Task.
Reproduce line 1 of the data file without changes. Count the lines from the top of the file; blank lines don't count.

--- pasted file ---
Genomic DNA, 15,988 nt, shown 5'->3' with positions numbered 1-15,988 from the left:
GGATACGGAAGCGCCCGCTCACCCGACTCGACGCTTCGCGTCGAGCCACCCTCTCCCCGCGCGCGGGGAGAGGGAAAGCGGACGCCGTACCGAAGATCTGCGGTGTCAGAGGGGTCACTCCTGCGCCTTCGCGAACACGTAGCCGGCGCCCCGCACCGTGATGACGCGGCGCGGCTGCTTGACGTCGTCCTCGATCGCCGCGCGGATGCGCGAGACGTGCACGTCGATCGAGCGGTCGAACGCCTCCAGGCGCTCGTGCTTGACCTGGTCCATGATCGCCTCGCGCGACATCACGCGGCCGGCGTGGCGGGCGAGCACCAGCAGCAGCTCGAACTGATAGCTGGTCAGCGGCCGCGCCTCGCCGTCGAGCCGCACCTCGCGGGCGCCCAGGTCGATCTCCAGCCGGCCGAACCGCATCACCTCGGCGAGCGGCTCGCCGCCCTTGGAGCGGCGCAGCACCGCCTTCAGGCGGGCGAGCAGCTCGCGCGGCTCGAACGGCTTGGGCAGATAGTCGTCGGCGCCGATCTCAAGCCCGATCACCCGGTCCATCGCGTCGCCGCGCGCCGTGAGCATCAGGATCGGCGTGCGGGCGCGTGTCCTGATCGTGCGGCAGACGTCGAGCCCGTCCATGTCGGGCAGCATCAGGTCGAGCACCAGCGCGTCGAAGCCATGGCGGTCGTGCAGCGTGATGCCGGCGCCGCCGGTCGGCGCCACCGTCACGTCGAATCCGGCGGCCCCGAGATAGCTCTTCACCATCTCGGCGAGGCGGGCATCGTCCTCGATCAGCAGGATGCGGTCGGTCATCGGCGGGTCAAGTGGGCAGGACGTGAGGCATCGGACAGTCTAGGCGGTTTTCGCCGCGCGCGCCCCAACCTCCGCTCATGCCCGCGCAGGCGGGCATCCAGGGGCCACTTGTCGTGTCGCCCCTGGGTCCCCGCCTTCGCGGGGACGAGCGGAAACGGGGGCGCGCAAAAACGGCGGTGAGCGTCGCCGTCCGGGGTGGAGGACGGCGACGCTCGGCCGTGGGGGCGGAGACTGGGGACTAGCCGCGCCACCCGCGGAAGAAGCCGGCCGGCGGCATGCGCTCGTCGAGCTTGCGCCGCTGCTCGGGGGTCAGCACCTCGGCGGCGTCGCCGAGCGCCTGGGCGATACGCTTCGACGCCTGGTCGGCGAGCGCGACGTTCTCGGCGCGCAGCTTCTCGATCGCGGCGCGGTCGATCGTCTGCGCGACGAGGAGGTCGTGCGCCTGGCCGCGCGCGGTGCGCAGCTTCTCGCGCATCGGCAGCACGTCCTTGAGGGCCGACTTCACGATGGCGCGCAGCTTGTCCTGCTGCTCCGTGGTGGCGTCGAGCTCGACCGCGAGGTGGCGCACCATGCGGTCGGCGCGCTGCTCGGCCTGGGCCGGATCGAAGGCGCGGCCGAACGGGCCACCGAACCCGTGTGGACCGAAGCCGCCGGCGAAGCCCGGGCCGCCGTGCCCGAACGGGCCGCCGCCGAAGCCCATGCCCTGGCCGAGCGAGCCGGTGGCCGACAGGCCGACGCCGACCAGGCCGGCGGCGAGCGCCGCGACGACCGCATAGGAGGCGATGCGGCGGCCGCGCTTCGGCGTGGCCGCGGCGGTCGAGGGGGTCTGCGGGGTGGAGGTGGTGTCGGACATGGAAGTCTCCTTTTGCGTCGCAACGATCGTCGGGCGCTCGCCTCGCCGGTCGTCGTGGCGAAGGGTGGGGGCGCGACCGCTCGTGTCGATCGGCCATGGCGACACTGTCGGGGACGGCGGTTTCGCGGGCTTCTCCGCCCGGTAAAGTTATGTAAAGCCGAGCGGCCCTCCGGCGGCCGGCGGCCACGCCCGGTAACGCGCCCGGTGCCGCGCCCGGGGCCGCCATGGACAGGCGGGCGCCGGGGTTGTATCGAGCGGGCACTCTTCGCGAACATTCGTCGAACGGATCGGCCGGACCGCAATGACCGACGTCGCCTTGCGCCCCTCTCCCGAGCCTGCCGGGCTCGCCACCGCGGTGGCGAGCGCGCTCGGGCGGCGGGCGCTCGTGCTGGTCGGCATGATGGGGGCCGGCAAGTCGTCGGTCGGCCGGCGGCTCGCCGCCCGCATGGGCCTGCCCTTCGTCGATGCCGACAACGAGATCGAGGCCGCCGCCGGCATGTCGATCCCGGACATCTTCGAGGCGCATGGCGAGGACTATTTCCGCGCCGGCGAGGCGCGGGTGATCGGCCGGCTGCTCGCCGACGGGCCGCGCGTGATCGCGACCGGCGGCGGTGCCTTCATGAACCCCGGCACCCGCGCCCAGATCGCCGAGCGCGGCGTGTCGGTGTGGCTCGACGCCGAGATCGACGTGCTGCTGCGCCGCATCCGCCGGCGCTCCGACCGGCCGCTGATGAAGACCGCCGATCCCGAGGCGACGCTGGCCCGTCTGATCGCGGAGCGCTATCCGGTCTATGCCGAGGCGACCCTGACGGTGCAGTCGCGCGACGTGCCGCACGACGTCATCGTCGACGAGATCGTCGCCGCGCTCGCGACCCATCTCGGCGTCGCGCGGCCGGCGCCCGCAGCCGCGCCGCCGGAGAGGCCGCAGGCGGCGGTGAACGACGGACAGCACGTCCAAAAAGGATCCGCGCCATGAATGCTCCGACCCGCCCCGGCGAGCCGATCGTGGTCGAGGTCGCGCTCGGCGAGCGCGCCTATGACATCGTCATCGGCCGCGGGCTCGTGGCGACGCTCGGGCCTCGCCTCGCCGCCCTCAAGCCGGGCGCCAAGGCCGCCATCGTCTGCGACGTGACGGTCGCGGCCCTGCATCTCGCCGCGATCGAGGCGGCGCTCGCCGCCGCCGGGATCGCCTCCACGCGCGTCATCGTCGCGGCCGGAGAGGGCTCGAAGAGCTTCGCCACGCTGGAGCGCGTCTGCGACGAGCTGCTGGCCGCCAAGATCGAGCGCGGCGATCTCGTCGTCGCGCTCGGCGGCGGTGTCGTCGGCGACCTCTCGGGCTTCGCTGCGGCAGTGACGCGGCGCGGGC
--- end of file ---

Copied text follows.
Genomic DNA, 15,988 nt, shown 5'->3' with positions numbered 1-15,988 from the left: